Columns

Tami Silverman: Teach kids benefits of kindness, gratitude

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After months of self-care, protection and distancing, and with Thanksgiving and the winter holidays just around the corner, now is the perfect time to remind our children of the benefits of connecting with others through acts of kindness and giving. Like so many skills we teach our children, compassion and kindness take practice. Through their committed practice, they also can bring our children great rewards, such as increased confidence, improved collaboration and social networking skills, and a greater sense of community.

John Krull: Steve Bannon’s brilliant ploy

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For a guy who prides himself on being so smart, self-proclaimed kingmaker Steve Bannon does some stupid things.

Editorial: Braun owes Hoosiers facts on FEC issues

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Nothing is new about the corrupting influence of money in politics. It’s been about 150 years since Mark Twain observed, “We have the best government that money can buy.”

Richard Feldman: Flavors lure children into vaping

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We have made significant progress in the battle against tobacco use and nicotine addiction since the 1960s with enormously falling rates of smoking among adults and children. Reducing the smoking rates and progressively making smoking socially unacceptable has been a comprehensive effort involving prevention and cessation programs, media campaigns, smoke-free air laws, increased cigarette taxation and FDA oversight. But all this progress is threatened with the introduction of e-cigarette use, commonly referred to as “vaping”, especially among youth; it’s nothing less than an epidemic among middle and high school students.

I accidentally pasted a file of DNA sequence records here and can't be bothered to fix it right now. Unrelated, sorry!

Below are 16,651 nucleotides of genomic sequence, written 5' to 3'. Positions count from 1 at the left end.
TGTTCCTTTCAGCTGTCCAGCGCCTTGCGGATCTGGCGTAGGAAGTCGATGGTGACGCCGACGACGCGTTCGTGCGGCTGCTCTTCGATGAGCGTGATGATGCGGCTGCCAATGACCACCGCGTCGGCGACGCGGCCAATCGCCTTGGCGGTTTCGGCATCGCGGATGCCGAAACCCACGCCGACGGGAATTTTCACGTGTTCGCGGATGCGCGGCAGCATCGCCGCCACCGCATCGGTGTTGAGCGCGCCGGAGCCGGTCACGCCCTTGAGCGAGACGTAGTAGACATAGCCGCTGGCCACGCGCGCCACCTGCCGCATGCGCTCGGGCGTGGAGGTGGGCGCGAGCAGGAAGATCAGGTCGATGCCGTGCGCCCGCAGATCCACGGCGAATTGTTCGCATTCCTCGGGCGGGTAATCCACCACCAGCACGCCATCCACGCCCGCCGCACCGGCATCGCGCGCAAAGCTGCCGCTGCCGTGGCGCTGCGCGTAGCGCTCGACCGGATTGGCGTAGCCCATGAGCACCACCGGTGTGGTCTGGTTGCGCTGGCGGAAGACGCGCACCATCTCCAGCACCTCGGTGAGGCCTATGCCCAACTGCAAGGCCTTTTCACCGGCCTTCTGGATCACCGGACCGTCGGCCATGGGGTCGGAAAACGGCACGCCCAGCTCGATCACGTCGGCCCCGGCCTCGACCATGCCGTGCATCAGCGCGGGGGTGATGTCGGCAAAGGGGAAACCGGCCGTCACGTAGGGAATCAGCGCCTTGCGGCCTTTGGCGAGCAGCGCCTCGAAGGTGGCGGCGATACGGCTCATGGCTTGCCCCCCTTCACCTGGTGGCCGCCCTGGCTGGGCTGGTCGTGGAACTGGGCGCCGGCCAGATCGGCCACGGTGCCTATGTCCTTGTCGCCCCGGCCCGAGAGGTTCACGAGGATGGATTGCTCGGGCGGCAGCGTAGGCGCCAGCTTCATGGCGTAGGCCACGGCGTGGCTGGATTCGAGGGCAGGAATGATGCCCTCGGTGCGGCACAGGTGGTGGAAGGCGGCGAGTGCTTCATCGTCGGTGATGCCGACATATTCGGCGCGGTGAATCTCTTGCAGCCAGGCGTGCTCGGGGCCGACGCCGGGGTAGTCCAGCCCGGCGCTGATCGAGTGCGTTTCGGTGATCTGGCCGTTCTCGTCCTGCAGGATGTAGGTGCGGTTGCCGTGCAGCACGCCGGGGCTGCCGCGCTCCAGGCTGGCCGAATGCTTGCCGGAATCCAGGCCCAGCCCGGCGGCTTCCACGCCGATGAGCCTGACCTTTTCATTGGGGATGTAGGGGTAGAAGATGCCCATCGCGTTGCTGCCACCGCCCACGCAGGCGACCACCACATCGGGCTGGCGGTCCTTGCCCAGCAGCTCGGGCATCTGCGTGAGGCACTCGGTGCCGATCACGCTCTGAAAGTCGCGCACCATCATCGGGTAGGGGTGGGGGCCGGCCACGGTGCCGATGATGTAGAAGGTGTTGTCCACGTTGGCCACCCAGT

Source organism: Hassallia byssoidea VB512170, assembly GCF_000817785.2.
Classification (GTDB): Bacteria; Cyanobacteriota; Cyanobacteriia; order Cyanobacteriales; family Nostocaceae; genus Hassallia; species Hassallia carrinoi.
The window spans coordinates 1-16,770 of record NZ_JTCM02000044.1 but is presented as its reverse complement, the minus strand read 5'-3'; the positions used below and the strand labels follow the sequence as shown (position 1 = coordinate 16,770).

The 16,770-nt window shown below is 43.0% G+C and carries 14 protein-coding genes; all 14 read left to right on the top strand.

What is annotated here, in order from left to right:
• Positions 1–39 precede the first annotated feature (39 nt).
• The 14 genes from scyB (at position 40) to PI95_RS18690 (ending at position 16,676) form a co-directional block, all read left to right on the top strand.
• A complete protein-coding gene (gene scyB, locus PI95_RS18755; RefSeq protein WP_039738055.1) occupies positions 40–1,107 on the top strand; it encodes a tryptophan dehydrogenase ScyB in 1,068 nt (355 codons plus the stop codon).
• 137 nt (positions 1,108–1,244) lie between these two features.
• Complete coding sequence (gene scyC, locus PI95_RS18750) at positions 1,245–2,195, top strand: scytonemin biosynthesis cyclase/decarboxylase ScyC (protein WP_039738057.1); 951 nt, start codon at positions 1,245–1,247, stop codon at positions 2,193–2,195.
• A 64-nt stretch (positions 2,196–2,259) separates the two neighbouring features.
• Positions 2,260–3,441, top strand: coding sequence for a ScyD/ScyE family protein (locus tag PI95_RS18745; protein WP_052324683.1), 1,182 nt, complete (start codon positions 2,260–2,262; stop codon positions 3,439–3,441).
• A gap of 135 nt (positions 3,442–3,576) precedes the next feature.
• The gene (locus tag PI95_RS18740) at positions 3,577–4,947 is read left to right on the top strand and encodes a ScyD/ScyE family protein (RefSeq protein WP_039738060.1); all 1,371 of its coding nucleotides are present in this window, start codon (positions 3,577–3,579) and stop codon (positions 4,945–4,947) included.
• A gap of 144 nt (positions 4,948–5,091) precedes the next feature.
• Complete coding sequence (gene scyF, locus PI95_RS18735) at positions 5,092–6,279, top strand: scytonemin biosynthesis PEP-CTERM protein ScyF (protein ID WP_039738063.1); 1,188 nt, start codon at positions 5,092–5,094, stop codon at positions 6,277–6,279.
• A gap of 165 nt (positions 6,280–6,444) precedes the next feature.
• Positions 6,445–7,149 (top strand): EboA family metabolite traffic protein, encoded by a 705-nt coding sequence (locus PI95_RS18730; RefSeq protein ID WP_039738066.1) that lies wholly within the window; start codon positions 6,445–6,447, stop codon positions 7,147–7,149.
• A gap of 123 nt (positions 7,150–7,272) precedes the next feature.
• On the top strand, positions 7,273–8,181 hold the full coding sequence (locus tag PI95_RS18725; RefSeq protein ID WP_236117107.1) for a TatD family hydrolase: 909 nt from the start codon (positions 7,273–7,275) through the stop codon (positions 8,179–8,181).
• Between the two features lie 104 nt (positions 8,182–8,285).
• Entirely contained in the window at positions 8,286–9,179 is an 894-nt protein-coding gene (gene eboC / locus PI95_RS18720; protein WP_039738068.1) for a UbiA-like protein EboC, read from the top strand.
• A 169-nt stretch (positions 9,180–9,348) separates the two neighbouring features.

Matthew Hardy: Talking about, recognizing bullying

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Many of us look back on our time at school with fond memories, but those who were frequently bullied might look back and feel differently. There are not many logical reasons why someone is bullied, but to grasp a deeper understanding of what bullying is, we also need to know how and why bullying begins.

Susan Cox: Thankful for family and so much more

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Thanksgiving is fast approaching and I am looking forward to gathering with my family again since COVID precautions kept us apart last year. We’re planning our menu, which in addition to the usual fare, includes a large variety of pies. While I like all the food, I’m most excited to spend a few days with my dad, several of my siblings, and some of my nieces and nephews. We usually do some Black Friday shopping, play a few games, watch silly movies, and stay up too late talking.

Bud Herron: Stuff that’s truly moving, someday

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The gambler in the Kenny Rogers recording by the same name offers some sage advice: “… the secret to survivin’ is knowin’ what to throw away and knowin’ what to keep.”

Michael Hicks: READI grants already a success

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Last month, the Indiana Economic Development Corporation made public all 17 regional proposals for the state’s READI Grant program. Since the program was announced, I’ve been dreading this, primarily because I was confident the program would fall short of even modest expectations. The program was hurried through the General Assembly, and the time frame for this type of process was extremely short, just a few months.

Michael Leppert: Watching our leaders’ language

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Politico’s West Wing Playbook recently reported President Joe Biden has a “potty mouth.” I would have been surprised to read otherwise, but the breaking news gave some decent detail of his profanity habits for all the Americans who care to know such things. The story also threw in a predictable expletive tendency of Vice President Kamala Harris. The vulgarities of choice of anyone are meaningful to me, as a self-appointed guru of the art.

Aaron Miller: Social media change is up to us

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We are living through a time of dramatic change in human history. For the past 50 years, innovations in computing and telecommunications have transformed nearly every aspect of our lives. They have affected our relationships and the fabric of our society.